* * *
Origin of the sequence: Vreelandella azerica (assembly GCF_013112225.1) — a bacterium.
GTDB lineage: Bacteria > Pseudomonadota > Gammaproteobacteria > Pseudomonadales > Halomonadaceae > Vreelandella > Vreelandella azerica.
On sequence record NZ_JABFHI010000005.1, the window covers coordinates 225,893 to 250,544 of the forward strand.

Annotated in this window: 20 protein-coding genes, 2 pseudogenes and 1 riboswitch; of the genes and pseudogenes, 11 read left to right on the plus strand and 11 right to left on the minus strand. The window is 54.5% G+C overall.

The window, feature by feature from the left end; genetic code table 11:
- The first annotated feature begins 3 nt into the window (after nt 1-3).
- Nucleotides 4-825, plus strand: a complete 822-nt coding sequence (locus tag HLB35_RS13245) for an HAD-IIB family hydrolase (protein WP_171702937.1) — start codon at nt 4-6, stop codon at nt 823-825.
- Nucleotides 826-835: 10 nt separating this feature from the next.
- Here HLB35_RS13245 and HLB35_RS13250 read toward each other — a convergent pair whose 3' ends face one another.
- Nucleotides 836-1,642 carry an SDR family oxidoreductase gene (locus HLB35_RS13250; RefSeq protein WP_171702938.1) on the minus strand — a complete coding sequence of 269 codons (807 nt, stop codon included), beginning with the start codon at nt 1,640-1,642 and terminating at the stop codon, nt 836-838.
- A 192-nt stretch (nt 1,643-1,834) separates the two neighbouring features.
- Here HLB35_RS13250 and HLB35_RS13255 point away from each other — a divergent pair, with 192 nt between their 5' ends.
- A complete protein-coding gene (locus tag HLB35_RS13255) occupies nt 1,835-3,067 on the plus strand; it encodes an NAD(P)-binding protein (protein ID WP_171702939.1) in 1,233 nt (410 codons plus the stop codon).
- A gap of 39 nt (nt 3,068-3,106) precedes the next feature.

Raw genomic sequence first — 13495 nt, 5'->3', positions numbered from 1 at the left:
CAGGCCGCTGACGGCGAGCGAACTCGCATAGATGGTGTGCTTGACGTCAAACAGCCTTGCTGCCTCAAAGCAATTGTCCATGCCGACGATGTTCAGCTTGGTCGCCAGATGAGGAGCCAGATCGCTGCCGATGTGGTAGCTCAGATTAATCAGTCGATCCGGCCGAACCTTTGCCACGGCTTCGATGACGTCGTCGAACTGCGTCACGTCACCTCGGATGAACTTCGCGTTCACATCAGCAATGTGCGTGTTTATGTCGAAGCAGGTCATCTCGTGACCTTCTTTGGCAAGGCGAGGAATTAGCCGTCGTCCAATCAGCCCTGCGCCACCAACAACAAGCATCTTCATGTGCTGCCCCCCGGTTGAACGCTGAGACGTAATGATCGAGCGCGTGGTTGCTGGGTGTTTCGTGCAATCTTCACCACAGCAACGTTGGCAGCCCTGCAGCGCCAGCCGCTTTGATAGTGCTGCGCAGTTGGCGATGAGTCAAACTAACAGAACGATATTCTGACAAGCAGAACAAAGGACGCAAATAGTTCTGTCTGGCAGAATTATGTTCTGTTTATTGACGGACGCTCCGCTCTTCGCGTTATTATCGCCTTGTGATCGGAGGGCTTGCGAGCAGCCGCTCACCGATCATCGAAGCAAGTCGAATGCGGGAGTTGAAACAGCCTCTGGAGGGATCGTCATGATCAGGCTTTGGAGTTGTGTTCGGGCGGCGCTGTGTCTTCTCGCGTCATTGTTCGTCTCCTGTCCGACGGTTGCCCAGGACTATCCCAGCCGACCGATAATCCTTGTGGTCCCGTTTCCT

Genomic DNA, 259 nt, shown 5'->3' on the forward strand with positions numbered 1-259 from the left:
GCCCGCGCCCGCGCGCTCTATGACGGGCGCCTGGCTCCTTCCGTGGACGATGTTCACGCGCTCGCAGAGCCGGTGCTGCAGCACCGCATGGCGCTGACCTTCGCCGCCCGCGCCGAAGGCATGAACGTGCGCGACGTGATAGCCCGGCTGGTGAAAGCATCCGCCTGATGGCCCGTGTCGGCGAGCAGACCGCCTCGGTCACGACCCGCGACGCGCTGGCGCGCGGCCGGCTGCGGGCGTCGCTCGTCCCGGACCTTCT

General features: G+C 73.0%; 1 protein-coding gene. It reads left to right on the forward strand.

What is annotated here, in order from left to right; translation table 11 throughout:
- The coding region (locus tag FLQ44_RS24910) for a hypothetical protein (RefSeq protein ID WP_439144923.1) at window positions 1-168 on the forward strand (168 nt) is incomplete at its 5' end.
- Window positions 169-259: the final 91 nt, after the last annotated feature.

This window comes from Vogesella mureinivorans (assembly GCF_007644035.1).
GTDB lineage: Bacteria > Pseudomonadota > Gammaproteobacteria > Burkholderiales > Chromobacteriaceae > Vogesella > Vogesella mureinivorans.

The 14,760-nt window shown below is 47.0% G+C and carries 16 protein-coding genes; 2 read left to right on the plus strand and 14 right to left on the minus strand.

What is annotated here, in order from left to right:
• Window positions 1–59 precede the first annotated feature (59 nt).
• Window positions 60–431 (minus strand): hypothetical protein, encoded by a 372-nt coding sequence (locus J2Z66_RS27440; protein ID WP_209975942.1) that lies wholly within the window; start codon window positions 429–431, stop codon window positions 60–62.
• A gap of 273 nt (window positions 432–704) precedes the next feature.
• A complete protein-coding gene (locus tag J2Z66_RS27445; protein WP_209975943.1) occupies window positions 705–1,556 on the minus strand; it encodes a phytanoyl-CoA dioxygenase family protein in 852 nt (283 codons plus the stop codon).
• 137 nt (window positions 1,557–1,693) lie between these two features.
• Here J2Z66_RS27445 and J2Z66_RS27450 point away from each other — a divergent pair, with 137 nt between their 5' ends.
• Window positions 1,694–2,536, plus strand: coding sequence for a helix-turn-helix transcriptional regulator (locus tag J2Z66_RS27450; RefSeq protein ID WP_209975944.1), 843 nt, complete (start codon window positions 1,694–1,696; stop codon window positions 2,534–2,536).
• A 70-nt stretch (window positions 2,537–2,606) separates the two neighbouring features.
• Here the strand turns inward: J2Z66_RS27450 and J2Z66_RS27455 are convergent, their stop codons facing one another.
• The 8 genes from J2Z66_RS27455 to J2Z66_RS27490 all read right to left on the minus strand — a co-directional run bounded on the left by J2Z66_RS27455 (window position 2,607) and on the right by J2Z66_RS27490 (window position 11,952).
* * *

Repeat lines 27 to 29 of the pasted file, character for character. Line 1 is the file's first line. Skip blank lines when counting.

• Window positions 1–59 precede the first annotated feature (59 nt).
• Window positions 60–431 (minus strand): hypothetical protein, encoded by a 372-nt coding sequence (locus J2Z66_RS27440; protein ID WP_209975942.1) that lies wholly within the window; start codon window positions 429–431, stop codon window positions 60–62.
• A gap of 273 nt (window positions 432–704) precedes the next feature.